In the context of the recent African origin of modern humans, the Southern Dispersal scenario (also the coastal migration or great coastal migration hypothesis) refers to the early migration along the southern coast of Asia, from the Arabian peninsula via Persia and India to Southeast Asia and Oceania Alternative names include the "southern coastal route" or "rapid coastal settlement", with later descendants of those migrations eventually colonizing the rest of Eurasia (including Europe), the remainder of Oceania, and the Americas.
The coastal route theory is primarily used to describe the initial peopling of West Asia, India, Southeast Asia, New Guinea, Australia, Near Oceania, and coastal East Asia beginning between roughly 70,000 and 50,000 years ago.
It is linked with the presence and dispersal of mtDNA haplogroup M and haplogroup N, as well as the specific distribution patterns of Y-DNA haplogroup F, haplogroup C and haplogroup D, in these regions.
The theory proposes that early modern humans, some of the bearers of mitochondrial haplogroup L3, arrived in the Arabian peninsula about 70,000-50,000 years ago, crossing from East Africa via the Bab-el-Mandeb straits. It has been estimated that from a population of 2,000 to 5,000 individuals in Africa, only a small group, possibly as few as 150 to 1,000 people, crossed the Red Sea. The group would have travelled along the coastal route around Arabia and Persia to India relatively rapidly, within a few thousand years. From India, they would have spread to Southeast Asia ("Sundaland") and Oceania ("Sahul").
- Phillip Endicott; Mait Metspalu; Toomas Kivisild (2007), The Evolution and History of Human Populations in South Asia: Inter-disciplinary Studies in Archaeology, Biological Anthropology, Linguistics and Genetics, Springer Netherlands, doi:10.1007/1-4020-5562-5_10, ISBN 978-1-4020-5561-4,
... The concept of a coastal migration was already envisioned in 1962 by the ...
- Metspalu et al 2006, Human Mitochondrial DNA and the Evolution of Homo sapiens.
- Vincent Macaulay; et al. (13 May 2005), "Single, Rapid Coastal Settlement of Asia Revealed by Analysis of Complete Mitochondrial Genomes; Vol. 308. no. 5724", Science Magazine, 308 (5724), pp. 1034–36, doi:10.1126/science.1109792, PMID 15890885,
... mitochondrial DNA variation in isolated "relict" populations in southeast Asia supports the view that there was only a single dispersal from Africa, most likely via a southern coastal route, through India and onward into southeast Asia and Australasia. There was an early offshoot, leading ultimately to the settlement of the Near East and Europe, but the main dispersal from India to Australia 65,000 years ago was rapid, most likely taking only a few thousand years. ...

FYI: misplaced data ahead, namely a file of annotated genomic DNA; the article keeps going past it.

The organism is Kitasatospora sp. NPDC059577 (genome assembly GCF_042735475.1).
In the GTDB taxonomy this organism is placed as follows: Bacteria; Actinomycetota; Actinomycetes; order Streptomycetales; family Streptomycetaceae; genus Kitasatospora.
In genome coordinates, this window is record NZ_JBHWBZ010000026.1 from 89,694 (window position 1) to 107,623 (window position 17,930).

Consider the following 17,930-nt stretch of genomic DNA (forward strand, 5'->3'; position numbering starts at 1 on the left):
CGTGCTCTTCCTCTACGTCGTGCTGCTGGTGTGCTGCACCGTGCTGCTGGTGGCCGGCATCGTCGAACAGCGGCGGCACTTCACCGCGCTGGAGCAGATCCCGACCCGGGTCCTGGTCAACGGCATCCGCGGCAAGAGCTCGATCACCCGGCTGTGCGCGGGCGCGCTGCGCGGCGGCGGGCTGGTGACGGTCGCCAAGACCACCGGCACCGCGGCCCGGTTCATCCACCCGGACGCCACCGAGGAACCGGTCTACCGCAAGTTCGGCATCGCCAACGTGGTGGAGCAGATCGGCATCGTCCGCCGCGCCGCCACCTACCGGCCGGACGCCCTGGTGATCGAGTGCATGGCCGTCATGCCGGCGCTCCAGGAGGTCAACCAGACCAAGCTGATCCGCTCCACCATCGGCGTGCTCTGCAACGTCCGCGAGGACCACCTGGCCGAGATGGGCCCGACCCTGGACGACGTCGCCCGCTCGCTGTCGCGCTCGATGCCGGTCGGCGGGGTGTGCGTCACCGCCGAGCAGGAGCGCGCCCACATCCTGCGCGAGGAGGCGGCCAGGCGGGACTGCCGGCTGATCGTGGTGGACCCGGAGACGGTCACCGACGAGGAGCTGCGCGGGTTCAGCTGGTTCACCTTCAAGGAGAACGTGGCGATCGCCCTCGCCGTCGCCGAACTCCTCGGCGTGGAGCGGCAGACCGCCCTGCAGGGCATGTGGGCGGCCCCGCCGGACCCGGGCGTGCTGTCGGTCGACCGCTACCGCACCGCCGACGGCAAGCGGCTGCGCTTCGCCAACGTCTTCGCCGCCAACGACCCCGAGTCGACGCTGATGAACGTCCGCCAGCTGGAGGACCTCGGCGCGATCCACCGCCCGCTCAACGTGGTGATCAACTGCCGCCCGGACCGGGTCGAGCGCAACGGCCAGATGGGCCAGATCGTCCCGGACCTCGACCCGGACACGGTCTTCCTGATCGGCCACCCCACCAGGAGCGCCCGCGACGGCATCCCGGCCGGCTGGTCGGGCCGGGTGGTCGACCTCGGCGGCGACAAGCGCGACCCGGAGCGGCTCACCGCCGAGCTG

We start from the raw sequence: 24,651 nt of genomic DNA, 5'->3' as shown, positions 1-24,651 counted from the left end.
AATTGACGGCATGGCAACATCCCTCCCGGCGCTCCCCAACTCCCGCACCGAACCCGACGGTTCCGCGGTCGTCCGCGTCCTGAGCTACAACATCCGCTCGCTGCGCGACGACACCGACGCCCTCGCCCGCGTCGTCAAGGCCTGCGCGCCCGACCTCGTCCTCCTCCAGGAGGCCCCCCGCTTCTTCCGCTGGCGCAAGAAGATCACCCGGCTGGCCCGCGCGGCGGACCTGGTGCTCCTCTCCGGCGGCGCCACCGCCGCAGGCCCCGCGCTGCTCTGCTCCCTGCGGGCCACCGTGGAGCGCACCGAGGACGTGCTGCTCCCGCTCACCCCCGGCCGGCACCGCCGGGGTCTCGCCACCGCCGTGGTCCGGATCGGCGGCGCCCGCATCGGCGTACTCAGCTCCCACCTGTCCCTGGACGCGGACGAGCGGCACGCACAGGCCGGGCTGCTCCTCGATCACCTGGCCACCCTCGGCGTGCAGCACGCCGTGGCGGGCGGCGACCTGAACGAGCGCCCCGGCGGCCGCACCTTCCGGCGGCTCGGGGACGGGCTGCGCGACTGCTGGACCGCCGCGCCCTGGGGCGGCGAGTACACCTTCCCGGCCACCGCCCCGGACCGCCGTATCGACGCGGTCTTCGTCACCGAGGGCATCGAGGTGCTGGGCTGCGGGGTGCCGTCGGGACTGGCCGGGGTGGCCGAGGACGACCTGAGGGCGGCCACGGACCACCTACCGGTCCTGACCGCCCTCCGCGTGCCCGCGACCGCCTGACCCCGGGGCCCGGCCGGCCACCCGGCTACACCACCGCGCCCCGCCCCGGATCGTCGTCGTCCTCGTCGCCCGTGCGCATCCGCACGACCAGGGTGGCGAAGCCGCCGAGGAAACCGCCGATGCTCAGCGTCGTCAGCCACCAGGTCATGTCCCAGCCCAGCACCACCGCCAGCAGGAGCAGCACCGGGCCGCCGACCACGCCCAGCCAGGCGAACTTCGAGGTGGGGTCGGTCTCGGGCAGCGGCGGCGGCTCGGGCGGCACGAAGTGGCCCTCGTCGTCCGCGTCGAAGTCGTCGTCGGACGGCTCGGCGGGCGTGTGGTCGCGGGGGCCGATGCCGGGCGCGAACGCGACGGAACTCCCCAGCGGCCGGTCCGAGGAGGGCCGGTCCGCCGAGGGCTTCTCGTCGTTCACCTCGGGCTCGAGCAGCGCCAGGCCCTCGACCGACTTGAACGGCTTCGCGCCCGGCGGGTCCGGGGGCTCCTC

- Kevin O. Pope; John E. Terrell (9 October 2007), "Environmental setting of human migrations in the circum-Pacific region", Journal of Biogeography, 35 (1), pp. 071009214220006––, doi:10.1111/j.1365-2699.2007.01797.x,
... The expansion of modern humans out of Africa, following a coastal route into southern Asia, was initially thwarted by a series of large and abrupt environmental changes. A period of relatively stable climate and sea level from c. 45,000 yr bp to 40,000 yr bp supported a rapid coastal expansion of modern humans throughout much of Southeast Asia, enabling them to reach the coasts of northeast Russia and Japan by 38,000–37,000 yr bp ...
- Spencer Wells (2002), The Journey of Man: A Genetic Odyssey, Princeton University Press, ISBN 978-0691115320,
... the population of south-east Asia prior to 6000 years ago was composed largely of groups of hunter-gatherers very similar to modern Negritos ... So, both the Y-chromosome and the mtDNA paint a clear picture of a coastal leap from Africa to south-east Asia, and onward to Australia ... DNA has given us a glimpse of the voyage, which almost certainly followed a coastal route via India ...
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- Kamin M, Saag L, Vincente M, et al. (April 2015). "A recent bottleneck of Y chromosome diversity coincides with a global change in culture". Genome Research. 25 (4): 459–466. doi:10.1101/gr.186684.114. PMC 4381518. PMID 25770088.
- Haber M, Jones AL, Connel BA, Asan, Arciero E, Huanming Y, Thomas MG, Xue Y, Tyler-Smith C (June 2019). "A Rare Deep-Rooting D0 African Y-chromosomal Haplogroup and its Implications for the Expansion of Modern Humans Out of Africa". Genetics. 212 (4): 1421–1428. doi:10.1534/genetics.119.302368. PMC 6707464. PMID 31196864.
- Culotta, Elizabeth; GibbonsSep. 21, Ann; 2016; Pm, 1:00 (21 September 2016). "Almost all living people outside of Africa trace back to a single migration more than 50,000 years ago". Science | AAAS. Retrieved 11 June 2020.CS1 maint: numeric names: authors list (link)
- Searching for traces of the Southern Dispersal Archived 10 May 2012 at the Wayback Machine, by Dr Marta Mirazón Lahr, et al.
- "The Genographic Project: Genetic Markers, Haplogroup D (M174)", National Geographic, 2008, archived from the original on 5 April 2008,
... Haplogroup D may have accompanied another group, the Coastal Clan (haplogroup C) on the first major wave of migration out of Africa around 50,000 years ago. Taking advantage of the plentiful seaside resources, these intrepid explorers followed the coastline of Africa through the southern Arabian Peninsula, India, Sri Lanka, and Southeast Asia. Alternatively, they may have made the trek at a later time, following in the footsteps of the Coastal Clan ...
- Zhivotovsky; Rosenberg, NA; Feldman, MW; et al. (2003). "Features of Evolution and Expansion of Modern Humans, Inferred from Genomewide Microsatellite Markers". American Journal of Human Genetics. 72 (5): 1171–86. doi:10.1086/375120. PMC 1180270. PMID 12690579.Stix, Gary (2008). "The Migration History of Humans: DNA Study Traces Human Origins Across the Continents". Retrieved 14 June 2011.